Lessons 1: Never say NO to an Italian Mamma that offers you something. I once went up to an old man selling a lovely selection of fruit from out of his car. I picked a couple of peaches and plums and he asked me whether I wanted to buy truffles as well. Looking through his baskets and boxes, I couldn’t spot any. The only shape or form in which I had seen truffles was thinly sliced on top of a plate of pasta, so I was curious to see them in one piece. “Show them to me, please”, I asked the vendor and he pulled out a glass of dirty black balls, which he had been hiding under the driver’s seat.
This type of mushroom certainly did not look like a world-famous delicacy to me which can easily cost up to 1000 € a kilo. The vendor’s wife joined the conversation, telling me about their son who goes into the woods with his dog to find the truffles. She eventually gave me the 101 of preparing carpaccio (raw meat) with parmigiano chips, olive oil and truffle and without even noticing, I suddenly found myself stuck in one of those situations you just cannot get out of easily. Before you know it, saying no becomes impossible and parting from a small stash of cash becomes inevitable. Italians are great in creating these kinds of situations and I fall for them every time. Why won’t you have another gigantic plate of this pasta, don’t you like it? You get the picture…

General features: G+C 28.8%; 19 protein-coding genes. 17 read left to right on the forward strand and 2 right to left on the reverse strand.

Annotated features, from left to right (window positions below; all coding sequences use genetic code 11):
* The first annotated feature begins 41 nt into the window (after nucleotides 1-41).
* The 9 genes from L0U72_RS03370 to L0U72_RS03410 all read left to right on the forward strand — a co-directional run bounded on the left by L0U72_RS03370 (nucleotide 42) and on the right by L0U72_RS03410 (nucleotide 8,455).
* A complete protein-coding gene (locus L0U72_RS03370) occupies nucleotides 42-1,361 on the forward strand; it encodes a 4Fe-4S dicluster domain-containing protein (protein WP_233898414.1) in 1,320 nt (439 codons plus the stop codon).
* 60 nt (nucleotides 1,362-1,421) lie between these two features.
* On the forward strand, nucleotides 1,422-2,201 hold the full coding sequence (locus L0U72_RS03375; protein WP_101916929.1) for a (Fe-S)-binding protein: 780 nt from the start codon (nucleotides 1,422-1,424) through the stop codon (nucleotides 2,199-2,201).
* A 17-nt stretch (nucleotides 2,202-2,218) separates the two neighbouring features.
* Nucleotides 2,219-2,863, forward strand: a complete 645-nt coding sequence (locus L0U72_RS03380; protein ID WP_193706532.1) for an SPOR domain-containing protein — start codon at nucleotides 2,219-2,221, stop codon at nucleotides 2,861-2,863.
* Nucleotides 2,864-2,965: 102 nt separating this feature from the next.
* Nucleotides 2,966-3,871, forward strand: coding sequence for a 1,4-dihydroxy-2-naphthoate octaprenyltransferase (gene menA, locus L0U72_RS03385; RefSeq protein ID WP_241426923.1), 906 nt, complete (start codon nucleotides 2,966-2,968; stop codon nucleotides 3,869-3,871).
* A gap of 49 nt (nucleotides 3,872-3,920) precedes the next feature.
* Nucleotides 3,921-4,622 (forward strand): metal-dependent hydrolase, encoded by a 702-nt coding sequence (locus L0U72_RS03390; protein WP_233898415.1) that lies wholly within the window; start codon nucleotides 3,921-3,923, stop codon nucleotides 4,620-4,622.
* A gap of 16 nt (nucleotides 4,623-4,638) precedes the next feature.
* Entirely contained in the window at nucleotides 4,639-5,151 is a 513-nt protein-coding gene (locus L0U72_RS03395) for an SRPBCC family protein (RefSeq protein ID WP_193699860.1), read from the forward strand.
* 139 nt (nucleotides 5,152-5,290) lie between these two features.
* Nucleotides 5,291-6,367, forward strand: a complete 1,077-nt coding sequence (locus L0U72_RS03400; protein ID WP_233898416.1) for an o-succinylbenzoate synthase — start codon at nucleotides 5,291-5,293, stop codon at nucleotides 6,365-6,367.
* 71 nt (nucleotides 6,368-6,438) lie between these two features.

Long story short – I bought three dirty balls for 10 Euros and decided to bring them home to my Mamma.